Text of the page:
Kathy Schiffer is a Catholic blogger. In addition to her blog Seasons of Grace, her articles have appeared in the National Catholic Register, Aleteia, Zenit, the Michigan Catholic, Legatus Magazine, and other Catholic publications. She’s worked for Catholic and other Christian ministries since 1988, as radio producer, director of special events and media relations coordinator. Kathy and her husband, Deacon Jerry Schiffer, have three adult children.
Michelangelo was quite a talented fellow! I mean, the Pietà! The statue of David! The Sistine Chapel!
The acclaimed sculptor, artist and architect was considered a master by his Renaissance peers; and his reputation has continued to the present day. In his long lifetime, Michelangelo Buonarroti produced a vast number of works that are still considered masterpieces of the highest order. He sculpted saints and soldiers, painted prophets and sybils and scenes from Genesis on the ceiling of the Sistine Chapel and The Last Judgment on the wall behind the altar. He designed the iconic domed roof of St. Peter's Basilica (although construction of his design was not completed until after his death). He designed the interior of the Medici Chapel in Florence, creating unusual variations in windows and cornices and wall designs.
But did you know that in addition to his sculptures, his great paintings, his architectural designs, Michelangelo also wrote poetry? Indeed, he sculpted and painted until his death at the age of 89; but especially in his later years, when his weakened eyesight and reduced energy made the other creative fields more challenging, Michelangelo wrote some 300 poems.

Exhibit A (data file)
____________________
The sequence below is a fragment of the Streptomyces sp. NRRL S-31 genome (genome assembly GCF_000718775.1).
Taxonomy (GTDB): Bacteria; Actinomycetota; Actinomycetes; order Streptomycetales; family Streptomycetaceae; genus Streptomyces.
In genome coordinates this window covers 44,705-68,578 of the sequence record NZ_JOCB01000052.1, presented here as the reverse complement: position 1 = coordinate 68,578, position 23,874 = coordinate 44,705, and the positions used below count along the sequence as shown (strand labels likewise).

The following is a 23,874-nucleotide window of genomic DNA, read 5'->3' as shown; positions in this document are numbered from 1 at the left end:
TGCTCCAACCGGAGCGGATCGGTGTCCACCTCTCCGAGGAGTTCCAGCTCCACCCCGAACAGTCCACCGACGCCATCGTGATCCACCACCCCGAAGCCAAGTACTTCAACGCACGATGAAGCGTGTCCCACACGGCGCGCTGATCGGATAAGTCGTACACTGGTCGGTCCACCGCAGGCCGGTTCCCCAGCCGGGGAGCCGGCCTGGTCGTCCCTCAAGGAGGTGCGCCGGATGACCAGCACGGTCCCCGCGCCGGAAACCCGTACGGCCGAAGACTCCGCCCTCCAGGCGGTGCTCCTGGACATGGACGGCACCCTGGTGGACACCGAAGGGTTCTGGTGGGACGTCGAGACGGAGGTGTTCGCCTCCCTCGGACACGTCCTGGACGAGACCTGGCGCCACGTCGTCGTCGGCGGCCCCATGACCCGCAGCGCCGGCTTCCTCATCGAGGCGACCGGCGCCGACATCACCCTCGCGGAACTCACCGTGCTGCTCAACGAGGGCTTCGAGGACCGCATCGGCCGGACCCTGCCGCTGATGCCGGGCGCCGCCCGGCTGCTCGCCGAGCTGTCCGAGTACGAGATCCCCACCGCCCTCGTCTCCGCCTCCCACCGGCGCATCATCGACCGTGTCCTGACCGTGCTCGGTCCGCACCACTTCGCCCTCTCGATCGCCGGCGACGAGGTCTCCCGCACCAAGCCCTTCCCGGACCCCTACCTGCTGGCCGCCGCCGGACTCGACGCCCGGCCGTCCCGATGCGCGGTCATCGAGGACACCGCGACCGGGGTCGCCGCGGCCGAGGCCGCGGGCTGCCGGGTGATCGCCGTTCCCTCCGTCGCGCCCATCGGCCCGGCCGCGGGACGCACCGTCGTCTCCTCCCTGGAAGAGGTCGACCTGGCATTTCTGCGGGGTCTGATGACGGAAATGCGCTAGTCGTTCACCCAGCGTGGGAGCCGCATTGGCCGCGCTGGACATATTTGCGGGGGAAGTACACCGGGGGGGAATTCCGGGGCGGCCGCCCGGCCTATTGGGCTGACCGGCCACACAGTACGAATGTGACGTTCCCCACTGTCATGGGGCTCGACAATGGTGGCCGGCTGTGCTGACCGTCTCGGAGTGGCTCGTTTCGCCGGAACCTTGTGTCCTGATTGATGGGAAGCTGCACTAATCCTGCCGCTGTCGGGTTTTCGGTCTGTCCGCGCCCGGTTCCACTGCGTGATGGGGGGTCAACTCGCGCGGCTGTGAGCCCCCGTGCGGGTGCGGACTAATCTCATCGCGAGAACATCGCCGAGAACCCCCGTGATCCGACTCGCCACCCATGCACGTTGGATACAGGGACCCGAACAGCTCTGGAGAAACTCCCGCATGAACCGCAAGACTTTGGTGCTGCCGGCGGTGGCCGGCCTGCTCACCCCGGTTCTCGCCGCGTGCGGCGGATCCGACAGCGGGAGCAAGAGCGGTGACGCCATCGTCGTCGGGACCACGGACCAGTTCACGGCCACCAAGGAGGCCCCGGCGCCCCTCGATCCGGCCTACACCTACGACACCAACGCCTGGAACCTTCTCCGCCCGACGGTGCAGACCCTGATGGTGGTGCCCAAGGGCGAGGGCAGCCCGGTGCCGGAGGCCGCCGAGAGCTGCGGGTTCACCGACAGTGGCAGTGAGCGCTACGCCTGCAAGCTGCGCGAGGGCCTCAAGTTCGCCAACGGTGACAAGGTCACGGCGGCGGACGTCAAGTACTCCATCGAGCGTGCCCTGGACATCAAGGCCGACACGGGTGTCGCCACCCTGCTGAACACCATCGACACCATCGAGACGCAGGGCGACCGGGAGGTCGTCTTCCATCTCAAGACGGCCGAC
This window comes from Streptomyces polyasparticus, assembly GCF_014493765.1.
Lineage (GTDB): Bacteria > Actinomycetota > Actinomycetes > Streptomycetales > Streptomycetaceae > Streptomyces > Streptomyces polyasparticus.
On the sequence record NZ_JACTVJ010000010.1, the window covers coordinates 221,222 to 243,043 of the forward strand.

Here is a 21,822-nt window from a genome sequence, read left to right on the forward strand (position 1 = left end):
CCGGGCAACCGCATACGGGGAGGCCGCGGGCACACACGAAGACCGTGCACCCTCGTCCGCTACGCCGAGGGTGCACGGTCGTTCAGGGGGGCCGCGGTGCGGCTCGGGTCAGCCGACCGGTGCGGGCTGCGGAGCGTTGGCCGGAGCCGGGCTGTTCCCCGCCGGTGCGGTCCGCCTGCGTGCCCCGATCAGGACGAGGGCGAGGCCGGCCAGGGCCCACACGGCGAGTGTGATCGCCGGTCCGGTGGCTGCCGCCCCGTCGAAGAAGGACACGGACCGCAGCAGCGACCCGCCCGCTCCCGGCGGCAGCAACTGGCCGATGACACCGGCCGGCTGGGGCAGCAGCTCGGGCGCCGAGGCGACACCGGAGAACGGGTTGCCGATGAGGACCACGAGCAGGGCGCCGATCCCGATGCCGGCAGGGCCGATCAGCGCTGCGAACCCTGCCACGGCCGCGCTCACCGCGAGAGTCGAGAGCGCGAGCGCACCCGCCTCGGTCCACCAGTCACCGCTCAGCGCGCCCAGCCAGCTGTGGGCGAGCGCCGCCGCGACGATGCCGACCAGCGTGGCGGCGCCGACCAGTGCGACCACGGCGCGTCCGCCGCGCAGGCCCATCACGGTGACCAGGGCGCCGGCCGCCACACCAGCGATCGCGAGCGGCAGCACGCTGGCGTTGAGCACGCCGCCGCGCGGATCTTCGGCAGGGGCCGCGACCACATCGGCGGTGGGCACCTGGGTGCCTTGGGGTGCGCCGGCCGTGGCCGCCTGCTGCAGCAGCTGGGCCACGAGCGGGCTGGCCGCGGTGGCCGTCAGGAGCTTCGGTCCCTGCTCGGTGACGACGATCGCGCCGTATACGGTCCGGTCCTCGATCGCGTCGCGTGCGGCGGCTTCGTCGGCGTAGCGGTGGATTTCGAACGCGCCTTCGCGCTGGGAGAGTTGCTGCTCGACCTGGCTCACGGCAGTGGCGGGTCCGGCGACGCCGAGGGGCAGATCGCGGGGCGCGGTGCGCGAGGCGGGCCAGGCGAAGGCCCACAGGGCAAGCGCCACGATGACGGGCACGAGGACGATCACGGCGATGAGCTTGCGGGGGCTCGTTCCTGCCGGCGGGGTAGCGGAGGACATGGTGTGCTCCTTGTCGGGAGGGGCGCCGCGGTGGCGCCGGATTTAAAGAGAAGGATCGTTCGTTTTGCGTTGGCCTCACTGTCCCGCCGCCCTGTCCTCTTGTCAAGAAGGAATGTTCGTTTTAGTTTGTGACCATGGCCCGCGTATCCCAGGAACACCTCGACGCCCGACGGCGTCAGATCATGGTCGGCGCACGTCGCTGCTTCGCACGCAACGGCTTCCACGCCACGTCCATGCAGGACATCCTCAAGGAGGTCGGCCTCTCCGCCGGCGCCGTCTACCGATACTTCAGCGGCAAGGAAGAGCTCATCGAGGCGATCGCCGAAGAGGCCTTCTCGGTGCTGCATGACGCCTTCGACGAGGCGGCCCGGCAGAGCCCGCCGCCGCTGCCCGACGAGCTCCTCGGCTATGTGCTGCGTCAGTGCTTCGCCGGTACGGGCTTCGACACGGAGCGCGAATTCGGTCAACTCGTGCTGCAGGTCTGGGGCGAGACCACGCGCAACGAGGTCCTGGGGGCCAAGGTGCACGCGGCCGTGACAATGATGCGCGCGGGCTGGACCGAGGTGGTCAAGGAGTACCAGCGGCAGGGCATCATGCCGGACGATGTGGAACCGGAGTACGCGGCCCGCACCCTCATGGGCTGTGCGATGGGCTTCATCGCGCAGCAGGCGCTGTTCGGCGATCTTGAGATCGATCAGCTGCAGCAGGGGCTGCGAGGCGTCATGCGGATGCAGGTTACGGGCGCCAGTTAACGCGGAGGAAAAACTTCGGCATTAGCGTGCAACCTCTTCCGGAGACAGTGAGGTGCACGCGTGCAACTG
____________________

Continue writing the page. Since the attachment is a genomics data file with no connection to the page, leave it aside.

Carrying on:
I'd never read any of them until I stumbled upon a collection translated by American poet and academic John Frederick Nims. In The Complete Poems of Michelangelo (The University of Chicago Press, 1998), Nims strove to avoid the stifled, pompous words he'd seen in others' translations of the work. At the same time, he tried to preserve, as much as possible, the rhythm, sound, wordplay, connotation, and all the other enrichments that lift prose to a more resonant and allusive level. The result is poetry that is both profound and silly, that makes you think and makes you laugh.
This is part of poem #5, in which Michelangelo complains about the harsh conditions under which he worked, stretching his frame as he lay on his back to paint the ceiling of the Sistine Chapel:
A goiter it seems I got from this backward craning
like the cats get there in Lombardy, or wherever
--bad water, they say, from lapping their fetid river.
My belly, tugged under my chin, 's all out of whack.
Beard points like a finger at heaven. Near the back
of my neck, skull scrapes where a hunchback's hump
I'm pigeon-breasted, a harpy! Face dribbled – see? –
like a Byzantine floor, mosaic. From all this straining
my guts and hambones tangle, pretty near.
Thank God I can swivel my butt about for ballast!
It goes on, his frustration exploding in the last line:
Who's a painter? Me? No way! They've got me wrong.
A lot of the shorter poems seemed to be about death – the death of someone (not always the same person) who was important to Michelangelo. Here's poem #181:
So tell me, Death, why not possess some face
already worn with age? Why mine instead?”
“Because long life, on earth's corruption fed,
deserves, in heaven's pure ambience, no place.”